1. It Enhances Kid’s Learning
Research shows that babies and toddlers who nap are agile and outperform their peers in games and activities. Naps are linked to improved memory, emotional regulation, language learning, and cognitive skills in kids.
2. It affects Weight
If children lack sleep from an infant age, they are more likely to become overweight due to stress. Also, tired kids tend to eat differently than those who take naps. However, to avoid being overweight from excess sleep, parents are to soothe their kids without feeding. Like adults, kids crave higher-fat foods and carbohydrates when exhausted, and tired children are not active; hence, they burn fewer calories.
3. Naps helps Children Beat Germs
During sleep, kids produce proteins that assist the body in fighting infection, germs, illness, and stress. Science shows that inadequate sleep reduces the number of available proteins called cytokines. Children who nap fewer than thirty minutes are three times more likely to fall sick when exposed to germs than those who rest for lengthy hours.
4. It Supports better Night Sleep
If your toddler is not sleeping well at night, encouraging naps will help. When children are exhausted, their bodies are filled with stress hormones that energize them and stay awake all night. To ensure your child gets enough night’s rest, the timing of their naps matters. Late naps towards evening push your child’s bedtimes later. However, for most infants and toddlers, napping above average causes reduced nighttime sleep.
When to Skip Children Naptime
The decision to skip your child’s nap is dependent on factors like your kid’s behavior and the amount of sleep they get at night. If your child looks well-rested in the day and rarely falls asleep during activities, they are not getting the required amount of sleep. Here are points to consider to decide when to stop your child’s nap:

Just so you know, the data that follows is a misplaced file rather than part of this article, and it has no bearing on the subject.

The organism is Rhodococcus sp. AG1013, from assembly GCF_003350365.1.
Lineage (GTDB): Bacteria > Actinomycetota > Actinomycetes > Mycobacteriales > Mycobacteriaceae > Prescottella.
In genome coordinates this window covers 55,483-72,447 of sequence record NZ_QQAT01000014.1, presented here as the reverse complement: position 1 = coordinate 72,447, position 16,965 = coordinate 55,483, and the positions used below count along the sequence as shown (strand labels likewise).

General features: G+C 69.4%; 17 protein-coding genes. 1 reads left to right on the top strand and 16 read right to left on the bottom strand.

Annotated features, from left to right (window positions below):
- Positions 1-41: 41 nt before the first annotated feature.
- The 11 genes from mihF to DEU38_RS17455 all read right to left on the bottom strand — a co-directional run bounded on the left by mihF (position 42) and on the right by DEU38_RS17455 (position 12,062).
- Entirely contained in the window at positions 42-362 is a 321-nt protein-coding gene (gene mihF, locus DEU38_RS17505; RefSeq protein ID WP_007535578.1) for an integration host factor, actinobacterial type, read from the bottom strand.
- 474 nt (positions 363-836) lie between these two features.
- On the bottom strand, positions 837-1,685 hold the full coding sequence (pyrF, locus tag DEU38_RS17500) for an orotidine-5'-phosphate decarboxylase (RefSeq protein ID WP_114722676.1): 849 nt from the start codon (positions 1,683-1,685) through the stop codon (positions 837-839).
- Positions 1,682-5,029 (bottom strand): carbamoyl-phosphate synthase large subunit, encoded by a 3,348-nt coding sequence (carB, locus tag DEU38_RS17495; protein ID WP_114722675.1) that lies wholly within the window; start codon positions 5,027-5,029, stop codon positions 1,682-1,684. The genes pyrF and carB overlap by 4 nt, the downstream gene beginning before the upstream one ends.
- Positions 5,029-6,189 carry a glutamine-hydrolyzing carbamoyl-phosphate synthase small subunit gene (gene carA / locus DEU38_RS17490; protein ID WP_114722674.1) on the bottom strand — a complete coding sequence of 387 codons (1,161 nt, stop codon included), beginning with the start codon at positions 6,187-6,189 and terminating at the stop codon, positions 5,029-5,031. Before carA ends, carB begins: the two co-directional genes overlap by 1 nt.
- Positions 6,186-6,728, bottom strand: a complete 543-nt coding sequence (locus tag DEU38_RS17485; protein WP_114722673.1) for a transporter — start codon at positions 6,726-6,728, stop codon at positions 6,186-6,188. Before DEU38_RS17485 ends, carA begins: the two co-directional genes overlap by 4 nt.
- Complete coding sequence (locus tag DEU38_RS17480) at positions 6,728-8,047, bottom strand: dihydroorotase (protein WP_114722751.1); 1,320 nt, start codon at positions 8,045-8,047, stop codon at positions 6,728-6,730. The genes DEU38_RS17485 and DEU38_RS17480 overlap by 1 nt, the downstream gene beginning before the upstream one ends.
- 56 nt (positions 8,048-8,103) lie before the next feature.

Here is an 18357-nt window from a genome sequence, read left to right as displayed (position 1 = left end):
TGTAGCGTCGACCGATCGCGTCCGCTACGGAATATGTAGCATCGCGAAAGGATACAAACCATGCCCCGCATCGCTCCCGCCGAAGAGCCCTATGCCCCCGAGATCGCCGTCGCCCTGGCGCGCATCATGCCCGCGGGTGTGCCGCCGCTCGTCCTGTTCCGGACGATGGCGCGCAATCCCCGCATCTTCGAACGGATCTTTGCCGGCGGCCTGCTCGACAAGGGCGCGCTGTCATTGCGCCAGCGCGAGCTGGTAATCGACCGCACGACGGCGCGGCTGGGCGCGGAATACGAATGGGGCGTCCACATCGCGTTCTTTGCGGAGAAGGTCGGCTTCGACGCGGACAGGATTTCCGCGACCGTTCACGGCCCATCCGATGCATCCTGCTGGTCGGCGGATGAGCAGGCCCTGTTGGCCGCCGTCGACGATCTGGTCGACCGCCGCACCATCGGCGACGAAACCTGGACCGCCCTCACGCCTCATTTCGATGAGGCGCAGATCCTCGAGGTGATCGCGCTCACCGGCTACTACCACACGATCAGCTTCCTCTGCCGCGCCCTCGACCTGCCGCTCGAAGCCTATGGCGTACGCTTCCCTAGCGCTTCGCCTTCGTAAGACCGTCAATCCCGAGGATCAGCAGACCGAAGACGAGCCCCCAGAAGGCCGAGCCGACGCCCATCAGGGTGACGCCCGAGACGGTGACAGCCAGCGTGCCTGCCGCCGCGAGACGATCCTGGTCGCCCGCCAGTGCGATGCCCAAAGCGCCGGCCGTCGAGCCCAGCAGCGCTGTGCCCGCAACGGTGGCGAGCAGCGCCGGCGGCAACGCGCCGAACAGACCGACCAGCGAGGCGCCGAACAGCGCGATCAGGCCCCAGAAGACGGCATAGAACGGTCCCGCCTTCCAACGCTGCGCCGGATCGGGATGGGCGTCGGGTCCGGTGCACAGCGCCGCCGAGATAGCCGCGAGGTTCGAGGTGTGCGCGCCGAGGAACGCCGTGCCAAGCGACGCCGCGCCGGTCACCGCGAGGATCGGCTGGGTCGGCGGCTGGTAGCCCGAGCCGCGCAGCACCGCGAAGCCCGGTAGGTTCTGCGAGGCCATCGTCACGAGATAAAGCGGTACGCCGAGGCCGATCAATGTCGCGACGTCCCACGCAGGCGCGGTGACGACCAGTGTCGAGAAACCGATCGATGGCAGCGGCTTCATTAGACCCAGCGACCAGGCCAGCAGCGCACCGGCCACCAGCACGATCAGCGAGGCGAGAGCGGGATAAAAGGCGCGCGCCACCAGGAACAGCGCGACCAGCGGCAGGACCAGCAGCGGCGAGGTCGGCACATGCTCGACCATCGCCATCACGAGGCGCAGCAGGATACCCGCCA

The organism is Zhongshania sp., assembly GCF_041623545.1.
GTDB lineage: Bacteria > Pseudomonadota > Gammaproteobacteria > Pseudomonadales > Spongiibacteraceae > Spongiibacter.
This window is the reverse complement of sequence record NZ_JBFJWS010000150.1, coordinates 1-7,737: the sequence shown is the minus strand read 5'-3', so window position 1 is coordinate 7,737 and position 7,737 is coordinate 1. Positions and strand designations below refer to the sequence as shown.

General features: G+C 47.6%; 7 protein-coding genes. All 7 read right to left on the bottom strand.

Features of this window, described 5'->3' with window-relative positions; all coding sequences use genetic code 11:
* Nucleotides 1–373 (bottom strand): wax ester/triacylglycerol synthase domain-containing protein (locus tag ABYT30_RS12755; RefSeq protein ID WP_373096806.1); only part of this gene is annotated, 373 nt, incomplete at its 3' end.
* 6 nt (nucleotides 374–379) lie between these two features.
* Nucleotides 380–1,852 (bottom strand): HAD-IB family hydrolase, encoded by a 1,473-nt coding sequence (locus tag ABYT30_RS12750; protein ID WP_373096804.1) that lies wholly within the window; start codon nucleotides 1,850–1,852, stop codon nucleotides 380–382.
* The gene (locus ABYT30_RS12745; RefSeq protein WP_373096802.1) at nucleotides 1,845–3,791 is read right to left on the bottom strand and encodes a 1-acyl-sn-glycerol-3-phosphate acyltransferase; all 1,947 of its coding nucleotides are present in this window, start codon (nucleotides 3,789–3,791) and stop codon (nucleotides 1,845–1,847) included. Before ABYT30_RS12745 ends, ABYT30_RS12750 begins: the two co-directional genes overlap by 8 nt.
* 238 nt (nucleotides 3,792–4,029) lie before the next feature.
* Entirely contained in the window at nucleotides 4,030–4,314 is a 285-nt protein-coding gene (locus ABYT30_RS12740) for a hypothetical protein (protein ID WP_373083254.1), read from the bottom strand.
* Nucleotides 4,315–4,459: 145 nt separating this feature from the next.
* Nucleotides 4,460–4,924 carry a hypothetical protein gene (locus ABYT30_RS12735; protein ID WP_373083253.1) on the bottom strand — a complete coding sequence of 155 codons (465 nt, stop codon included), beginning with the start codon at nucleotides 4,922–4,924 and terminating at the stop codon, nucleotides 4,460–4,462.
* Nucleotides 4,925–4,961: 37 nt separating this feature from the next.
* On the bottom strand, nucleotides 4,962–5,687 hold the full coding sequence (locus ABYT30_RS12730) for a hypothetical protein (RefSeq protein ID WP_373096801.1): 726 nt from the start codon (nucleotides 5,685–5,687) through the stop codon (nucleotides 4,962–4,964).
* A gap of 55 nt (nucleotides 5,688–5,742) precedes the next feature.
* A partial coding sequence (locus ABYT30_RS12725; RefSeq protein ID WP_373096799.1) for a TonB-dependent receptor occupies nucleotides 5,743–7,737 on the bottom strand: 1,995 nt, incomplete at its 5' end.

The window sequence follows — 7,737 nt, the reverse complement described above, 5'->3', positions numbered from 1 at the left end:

1. Difficulty Sleeping at Naps
The most noticeable sign that your children are ready to reduce naptime is when they give you a more challenging time than usual. It is usually not a sudden change as their lack of enthusiasm for rest occurs over several days and weeks. If possible, during this transition, move their bed and dinner time at least one hour earlier to accommodate their changes.
2. Your Child Is Active at Nap Time
When your toddlers are ready to stop naps, you will notice that they do not seem stressed and sleepy at all. If you notice that they are not irritable and are still active, consider skipping their nap that day. If your kid seems happy and carries out their daily activities typically, they probably need reduced naps. Noticing these clues around naps is essential as it allows your child have a positive association with rest that stays with them into their adult years.
With patience and flexibility, your child will develop a good nap routine. Then, as a parent, you can rest easy knowing your little one is well-rested, too. If naps begin to interfere with your child’s night sleep, attempt creating a schedule or shorten the duration of their daily rest. Note that children at daycare who nap for at least an hour tend to sleep well at night.